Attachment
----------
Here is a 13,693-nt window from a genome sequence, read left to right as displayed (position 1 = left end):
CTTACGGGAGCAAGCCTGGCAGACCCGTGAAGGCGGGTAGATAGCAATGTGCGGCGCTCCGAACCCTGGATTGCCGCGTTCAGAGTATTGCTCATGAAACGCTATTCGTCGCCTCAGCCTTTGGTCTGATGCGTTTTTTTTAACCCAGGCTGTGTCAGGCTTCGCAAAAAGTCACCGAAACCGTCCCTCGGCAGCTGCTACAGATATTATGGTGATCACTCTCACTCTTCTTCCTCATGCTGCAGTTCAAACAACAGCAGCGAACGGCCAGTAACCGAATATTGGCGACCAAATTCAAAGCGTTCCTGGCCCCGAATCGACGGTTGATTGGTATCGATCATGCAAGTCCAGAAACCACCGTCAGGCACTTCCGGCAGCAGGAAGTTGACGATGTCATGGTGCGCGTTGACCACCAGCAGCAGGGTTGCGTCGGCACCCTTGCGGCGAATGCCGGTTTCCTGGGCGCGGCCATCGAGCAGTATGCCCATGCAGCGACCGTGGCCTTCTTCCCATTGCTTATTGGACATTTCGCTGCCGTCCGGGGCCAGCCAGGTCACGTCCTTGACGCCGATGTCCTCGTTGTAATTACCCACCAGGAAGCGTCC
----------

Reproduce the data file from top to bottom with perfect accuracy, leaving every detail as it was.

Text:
Here is a 13,693-nt window from a genome sequence, read left to right as displayed (position 1 = left end):
CTTACGGGAGCAAGCCTGGCAGACCCGTGAAGGCGGGTAGATAGCAATGTGCGGCGCTCCGAACCCTGGATTGCCGCGTTCAGAGTATTGCTCATGAAACGCTATTCGTCGCCTCAGCCTTTGGTCTGATGCGTTTTTTTTAACCCAGGCTGTGTCAGGCTTCGCAAAAAGTCACCGAAACCGTCCCTCGGCAGCTGCTACAGATATTATGGTGATCACTCTCACTCTTCTTCCTCATGCTGCAGTTCAAACAACAGCAGCGAACGGCCAGTAACCGAATATTGGCGACCAAATTCAAAGCGTTCCTGGCCCCGAATCGACGGTTGATTGGTATCGATCATGCAAGTCCAGAAACCACCGTCAGGCACTTCCGGCAGCAGGAAGTTGACGATGTCATGGTGCGCGTTGACCACCAGCAGCAGGGTTGCGTCGGCACCCTTGCGGCGAATGCCGGTTTCCTGGGCGCGGCCATCGAGCAGTATGCCCATGCAGCGACCGTGGCCTTCTTCCCATTGCTTATTGGACATTTCGCTGCCGTCCGGGGCCAGCCAGGTCACGTCCTTGACGCCGATGTCCTCGTTGTAATTACCCACCAGGAAGCGTCC